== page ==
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If my memory serves...
Sun Sep 2, 2018 09:31

...the whole galvanic corrosion thing requires dis-similar metals in intimate contact, an electrical field, and some sort of electrolytic presence, such as saltwater. Bits of one material therefore become sacrificial anodes to protect the other material.

Agree with you both. Remove the field (unhook the battery) and that should be as effective as anything, you'd think.

Usually a spike to earth a building is used as a "perimeter ground". Its purpose is two-fold. First, to earth rotating equipment, such as air-handler motors, appliances, and the like so those things that like clean earthing such as electronics have an easier time of it. In the physics research field, whenever I designed precision environments I went one better and included special power circuits with coloured sockets that had their own perimeter earthing; no motors (or resistive heated things like electric kettles) allowed on those circuits at all.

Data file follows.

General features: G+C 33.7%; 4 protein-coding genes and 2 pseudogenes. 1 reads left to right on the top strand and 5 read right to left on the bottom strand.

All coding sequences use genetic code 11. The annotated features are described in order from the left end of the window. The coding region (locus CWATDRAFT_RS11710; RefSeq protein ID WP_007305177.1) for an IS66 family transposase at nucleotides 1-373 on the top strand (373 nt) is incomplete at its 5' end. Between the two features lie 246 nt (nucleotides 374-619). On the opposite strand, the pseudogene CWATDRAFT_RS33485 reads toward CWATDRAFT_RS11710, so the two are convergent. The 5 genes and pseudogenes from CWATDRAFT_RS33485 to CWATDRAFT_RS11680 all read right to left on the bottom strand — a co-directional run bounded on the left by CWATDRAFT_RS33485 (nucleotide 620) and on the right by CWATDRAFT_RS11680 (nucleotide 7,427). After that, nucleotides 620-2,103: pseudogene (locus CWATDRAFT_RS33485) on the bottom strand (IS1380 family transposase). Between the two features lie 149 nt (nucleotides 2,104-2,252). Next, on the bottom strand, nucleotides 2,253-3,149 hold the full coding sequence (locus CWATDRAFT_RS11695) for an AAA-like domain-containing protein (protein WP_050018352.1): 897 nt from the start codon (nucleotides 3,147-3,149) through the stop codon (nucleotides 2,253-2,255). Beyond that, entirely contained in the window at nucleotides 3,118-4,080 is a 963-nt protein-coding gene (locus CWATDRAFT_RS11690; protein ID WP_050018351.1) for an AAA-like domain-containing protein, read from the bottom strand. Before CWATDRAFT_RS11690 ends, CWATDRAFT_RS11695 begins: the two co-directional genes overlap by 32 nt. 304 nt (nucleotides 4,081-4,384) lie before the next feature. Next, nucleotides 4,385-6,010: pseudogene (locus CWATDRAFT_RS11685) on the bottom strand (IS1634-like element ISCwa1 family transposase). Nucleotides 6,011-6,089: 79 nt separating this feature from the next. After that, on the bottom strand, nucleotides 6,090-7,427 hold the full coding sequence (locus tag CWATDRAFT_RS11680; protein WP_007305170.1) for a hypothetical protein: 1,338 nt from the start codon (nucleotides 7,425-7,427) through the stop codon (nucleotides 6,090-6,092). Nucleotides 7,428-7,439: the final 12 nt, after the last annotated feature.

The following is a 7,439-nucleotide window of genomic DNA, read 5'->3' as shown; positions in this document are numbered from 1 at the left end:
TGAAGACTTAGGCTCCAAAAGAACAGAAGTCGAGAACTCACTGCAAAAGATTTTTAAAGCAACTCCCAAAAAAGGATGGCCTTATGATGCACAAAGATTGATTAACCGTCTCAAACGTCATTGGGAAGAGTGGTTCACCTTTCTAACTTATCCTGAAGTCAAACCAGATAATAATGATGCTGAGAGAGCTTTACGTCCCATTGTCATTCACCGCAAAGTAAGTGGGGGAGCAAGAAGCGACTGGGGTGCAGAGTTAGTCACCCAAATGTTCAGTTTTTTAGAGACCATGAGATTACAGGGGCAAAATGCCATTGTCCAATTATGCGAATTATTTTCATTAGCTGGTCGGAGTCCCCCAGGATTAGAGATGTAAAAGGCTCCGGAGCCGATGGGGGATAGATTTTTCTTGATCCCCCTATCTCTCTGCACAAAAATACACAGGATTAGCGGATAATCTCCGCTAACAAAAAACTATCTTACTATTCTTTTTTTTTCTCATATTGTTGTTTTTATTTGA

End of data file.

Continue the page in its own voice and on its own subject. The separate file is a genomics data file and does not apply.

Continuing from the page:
The other more common reason is simply to earth lightning strikes on the building. My house actually was a good example of both, for I was having dreadful issues with electronic interference, which turned out to be solved when I discovered the cable to the spike in the ground had been cooked and broken. Apparently lightning had hit the power pole at the street some point, and ran to earth through the house. Luckily the spike ground protected everything in the house, even the electronics, but gave its all in the process.

Check yours regularly. Grin!

  • Waxoxl is the name? - Alex, Sun Sep 2 05:07
    Messy stuff. These days 'Dinitrol' is the preferred rust proofer.. Not sure that a ground spike is much help in preventing galvanic corrosion process in cars - maybe in a building?
    • If my memory serves... - sarge, Sun Sep 2 09:31
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